Banteng (Bos javanicus)
Mohamed bin Zayed Species project number 192522556
Community conservation of Endangered Banteng in Southwest Cambodia through patrolling and population monitoring
This community conservation project, implemented by villagers from Prambei Mom Commune in Kampong Speu Province with support from Wildlife Alliance, provides in situ conservation and monitoring of a recently discovered wild population of Bos javanicus (banteng). Banteng is a Southeast Asian wild cattle species. Currently IUCN Red-Listed as Endangered, according to IUCN’s most recent assessment, the remaining global population is estimated at just 4,000-8,000 and declines are expected to reach the 80% threshold for re-listing as Critically Endangered. Extirpated from most of its native range, IUCN believes northeastern Cambodia contains 60% of the world’s remaining banteng, with just 6-8 subpopulations of more than 50 animals outside this area (Gardener et al., 2016). Until 2017, scientists believed banteng had been extirpated from southwestern Cambodia (Gray et al., 2017). However, in 2018 Wildlife Alliance (WA) staff saw posts on Facebook by Prambei Mom villagers appealing for help to protect several herds of banteng that have survived thus far thanks to their vigilant protection. These local community members had been protecting ‘their’ banteng, without assistance, since 2003.Unfortunately, threats to this highly vulnerable population are escalating. Locals report about fourteen banteng poached since 2013, with three killed since 2018. Since WA became involved, there have been significant improvements, including a reduction in the number of snares and a cessation in shooting, which used to occur on a regular basis, since the imprisonment of a hunter apprehended by WA rangers. The Cambodian Forestry Administration is also now taking an interest, as demonstrated by the donation of a fire engine on February 29th 2020, to help extinguish the forest fires that take place on a regular basis during the dry season.
The total banteng population in Prambei Mom and the broader Oral Division in which it sits is unknown; however, from preliminary camera-trapping and interviews, it likely exceeds 50 animals.The Oral population likely represents the last remaining banteng from the Cardamom Rainforest ecoregion, and is of global importance with distinct genetic, cultural and ecological significance. The objectives of this project are to improve protection of banteng in Prambei Mom and conservation management of banteng throughout the Oral Division. The primary activity is daily patrols of the 1,000 hectare proposed Prambei Mom Community Forest by a Community Anti-Poaching Unit (CAPU) composed of villagers who remove snares, deter hunting, and address any other threats. Funding from the Mohamed bin Zayed Species Conservation Fund has enabled us to expand this project to include camera trap monitoring in the Prambei Mom Community Forest and scoping research throughout Oral Division. We will produce the first scientific estimate of the Prambei Mom population’s size, and engage the Cambodian Forestry Administration and community members in on site, scoping research and field visits to identify and map additional sites where banteng may remain throughout Oral Division. Research findings will be disseminated to raise awareness nationally and internationally about the Oral banteng population with the aim of improving management and ensuring its long-term conservation.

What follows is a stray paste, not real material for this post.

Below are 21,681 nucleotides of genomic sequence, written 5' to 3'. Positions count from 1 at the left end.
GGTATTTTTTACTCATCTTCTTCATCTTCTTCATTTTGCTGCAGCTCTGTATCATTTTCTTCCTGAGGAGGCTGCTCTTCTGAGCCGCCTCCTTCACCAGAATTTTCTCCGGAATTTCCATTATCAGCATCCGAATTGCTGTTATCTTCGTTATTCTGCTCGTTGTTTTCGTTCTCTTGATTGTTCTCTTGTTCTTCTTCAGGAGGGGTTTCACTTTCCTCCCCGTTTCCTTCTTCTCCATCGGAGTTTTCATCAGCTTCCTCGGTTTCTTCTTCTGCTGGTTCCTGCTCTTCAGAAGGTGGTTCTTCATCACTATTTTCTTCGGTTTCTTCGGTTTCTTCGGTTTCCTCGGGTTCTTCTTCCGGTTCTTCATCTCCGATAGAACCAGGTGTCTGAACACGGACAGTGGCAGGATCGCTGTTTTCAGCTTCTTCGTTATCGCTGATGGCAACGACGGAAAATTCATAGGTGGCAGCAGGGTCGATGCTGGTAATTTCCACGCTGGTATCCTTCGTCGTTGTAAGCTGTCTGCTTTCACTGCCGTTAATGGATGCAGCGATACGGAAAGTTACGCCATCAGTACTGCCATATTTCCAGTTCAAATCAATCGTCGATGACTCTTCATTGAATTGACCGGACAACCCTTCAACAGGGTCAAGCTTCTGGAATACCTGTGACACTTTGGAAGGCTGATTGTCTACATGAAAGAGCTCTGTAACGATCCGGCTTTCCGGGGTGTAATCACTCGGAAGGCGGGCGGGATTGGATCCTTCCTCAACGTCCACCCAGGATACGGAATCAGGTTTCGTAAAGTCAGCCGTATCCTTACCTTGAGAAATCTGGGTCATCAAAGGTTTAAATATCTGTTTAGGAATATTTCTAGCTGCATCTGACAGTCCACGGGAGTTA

Project 192522556 location - Cambodia, Asia